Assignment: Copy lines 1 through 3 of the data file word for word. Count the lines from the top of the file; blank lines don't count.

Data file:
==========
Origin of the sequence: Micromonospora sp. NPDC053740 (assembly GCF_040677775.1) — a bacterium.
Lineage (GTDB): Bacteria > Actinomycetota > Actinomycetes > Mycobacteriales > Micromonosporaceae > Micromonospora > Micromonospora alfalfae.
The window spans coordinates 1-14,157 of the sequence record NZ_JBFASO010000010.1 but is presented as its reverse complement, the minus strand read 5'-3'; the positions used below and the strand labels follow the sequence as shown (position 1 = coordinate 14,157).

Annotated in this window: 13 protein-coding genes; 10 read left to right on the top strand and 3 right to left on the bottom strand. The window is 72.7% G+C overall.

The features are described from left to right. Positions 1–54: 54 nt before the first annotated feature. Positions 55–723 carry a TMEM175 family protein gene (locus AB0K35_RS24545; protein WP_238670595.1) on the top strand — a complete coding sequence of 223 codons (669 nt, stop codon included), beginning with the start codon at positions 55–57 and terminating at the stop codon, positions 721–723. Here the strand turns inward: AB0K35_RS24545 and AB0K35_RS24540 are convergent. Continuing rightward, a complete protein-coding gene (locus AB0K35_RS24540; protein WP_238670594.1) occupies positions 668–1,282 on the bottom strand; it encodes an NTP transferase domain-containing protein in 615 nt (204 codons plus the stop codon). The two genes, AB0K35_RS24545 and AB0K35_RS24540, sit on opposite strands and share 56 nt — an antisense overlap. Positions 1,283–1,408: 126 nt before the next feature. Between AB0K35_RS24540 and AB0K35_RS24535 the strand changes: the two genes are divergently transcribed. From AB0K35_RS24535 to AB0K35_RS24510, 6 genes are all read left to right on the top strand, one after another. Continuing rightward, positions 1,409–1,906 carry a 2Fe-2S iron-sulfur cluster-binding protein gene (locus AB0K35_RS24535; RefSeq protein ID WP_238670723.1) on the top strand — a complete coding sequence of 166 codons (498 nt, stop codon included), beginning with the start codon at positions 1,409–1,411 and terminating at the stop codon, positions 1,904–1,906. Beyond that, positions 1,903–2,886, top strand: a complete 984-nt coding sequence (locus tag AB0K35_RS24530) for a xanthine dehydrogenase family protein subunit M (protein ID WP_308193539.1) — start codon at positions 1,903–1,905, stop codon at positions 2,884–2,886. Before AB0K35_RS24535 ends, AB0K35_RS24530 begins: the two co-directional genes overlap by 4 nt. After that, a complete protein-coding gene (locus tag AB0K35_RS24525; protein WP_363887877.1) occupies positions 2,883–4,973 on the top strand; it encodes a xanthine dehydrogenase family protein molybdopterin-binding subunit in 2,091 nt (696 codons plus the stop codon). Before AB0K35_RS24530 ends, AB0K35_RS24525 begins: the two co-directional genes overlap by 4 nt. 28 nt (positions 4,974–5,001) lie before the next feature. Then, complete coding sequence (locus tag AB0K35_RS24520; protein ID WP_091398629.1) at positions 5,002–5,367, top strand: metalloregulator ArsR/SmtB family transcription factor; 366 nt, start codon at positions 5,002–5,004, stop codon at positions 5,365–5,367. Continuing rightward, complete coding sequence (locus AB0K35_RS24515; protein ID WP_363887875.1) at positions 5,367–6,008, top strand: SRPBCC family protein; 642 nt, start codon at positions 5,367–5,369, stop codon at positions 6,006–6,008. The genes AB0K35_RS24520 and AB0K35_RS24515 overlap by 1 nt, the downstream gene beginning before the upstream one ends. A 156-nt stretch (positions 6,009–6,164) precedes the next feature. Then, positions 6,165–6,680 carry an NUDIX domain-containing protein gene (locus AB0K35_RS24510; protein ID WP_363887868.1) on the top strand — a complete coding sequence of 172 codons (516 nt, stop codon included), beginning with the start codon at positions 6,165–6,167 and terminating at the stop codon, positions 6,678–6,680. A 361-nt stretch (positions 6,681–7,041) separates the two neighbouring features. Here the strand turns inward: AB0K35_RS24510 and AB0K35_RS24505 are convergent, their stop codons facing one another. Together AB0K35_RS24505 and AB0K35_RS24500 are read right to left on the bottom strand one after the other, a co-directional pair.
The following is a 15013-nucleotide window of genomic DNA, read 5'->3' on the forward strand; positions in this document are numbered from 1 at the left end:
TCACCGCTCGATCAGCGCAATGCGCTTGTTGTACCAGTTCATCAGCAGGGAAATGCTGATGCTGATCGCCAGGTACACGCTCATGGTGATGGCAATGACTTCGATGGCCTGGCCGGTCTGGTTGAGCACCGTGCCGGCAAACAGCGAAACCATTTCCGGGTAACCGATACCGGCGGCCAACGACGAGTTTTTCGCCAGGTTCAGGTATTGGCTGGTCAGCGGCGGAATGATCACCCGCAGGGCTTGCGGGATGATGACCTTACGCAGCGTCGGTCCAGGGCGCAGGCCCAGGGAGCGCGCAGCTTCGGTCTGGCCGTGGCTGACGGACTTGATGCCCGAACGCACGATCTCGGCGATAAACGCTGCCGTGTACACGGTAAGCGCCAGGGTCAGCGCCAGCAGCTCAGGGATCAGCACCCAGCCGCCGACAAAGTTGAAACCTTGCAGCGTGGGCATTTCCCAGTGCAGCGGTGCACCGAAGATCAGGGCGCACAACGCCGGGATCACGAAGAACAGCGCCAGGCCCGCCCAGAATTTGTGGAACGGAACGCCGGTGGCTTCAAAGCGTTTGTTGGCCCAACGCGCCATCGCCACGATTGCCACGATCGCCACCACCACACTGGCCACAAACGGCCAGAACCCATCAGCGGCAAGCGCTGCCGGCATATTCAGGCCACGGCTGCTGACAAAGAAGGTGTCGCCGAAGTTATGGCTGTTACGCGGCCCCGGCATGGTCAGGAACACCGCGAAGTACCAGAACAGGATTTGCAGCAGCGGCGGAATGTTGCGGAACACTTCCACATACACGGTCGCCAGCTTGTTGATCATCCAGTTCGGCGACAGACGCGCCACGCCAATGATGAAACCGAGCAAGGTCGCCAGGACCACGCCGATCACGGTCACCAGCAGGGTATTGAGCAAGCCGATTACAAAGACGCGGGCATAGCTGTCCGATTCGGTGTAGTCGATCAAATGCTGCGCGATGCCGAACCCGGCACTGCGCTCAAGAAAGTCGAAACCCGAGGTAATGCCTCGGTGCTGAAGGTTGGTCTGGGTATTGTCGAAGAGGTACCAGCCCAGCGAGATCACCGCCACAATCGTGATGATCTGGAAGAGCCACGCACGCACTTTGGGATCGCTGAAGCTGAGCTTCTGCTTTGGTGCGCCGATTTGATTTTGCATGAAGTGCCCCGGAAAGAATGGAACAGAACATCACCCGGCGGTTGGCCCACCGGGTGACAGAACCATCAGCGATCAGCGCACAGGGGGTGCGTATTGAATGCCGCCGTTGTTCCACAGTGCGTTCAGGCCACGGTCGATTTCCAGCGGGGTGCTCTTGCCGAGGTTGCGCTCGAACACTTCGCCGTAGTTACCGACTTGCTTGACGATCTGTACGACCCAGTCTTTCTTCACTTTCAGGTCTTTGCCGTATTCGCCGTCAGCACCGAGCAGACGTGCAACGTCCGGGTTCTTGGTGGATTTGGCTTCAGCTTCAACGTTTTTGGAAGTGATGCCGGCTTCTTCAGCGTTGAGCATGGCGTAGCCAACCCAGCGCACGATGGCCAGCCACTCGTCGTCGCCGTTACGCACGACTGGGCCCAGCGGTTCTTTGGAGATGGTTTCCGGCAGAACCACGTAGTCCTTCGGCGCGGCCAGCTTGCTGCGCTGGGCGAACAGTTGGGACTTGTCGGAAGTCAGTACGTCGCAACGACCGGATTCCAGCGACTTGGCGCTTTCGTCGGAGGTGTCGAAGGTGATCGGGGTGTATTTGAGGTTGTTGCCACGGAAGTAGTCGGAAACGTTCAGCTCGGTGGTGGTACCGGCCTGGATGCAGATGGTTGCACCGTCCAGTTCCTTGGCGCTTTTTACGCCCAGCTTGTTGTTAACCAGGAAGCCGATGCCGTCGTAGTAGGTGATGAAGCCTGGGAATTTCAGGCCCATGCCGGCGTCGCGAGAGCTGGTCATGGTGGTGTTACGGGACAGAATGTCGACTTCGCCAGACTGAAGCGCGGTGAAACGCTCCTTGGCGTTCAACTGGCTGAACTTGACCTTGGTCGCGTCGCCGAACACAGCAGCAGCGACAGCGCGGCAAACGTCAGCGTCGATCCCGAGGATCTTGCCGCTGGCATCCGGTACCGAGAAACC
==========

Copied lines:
Origin of the sequence: Micromonospora sp. NPDC053740 (assembly GCF_040677775.1) — a bacterium.
Lineage (GTDB): Bacteria > Actinomycetota > Actinomycetes > Mycobacteriales > Micromonosporaceae > Micromonospora > Micromonospora alfalfae.
The window spans coordinates 1-14,157 of the sequence record NZ_JBFASO010000010.1 but is presented as its reverse complement, the minus strand read 5'-3'; the positions used below and the strand labels follow the sequence as shown (position 1 = coordinate 14,157).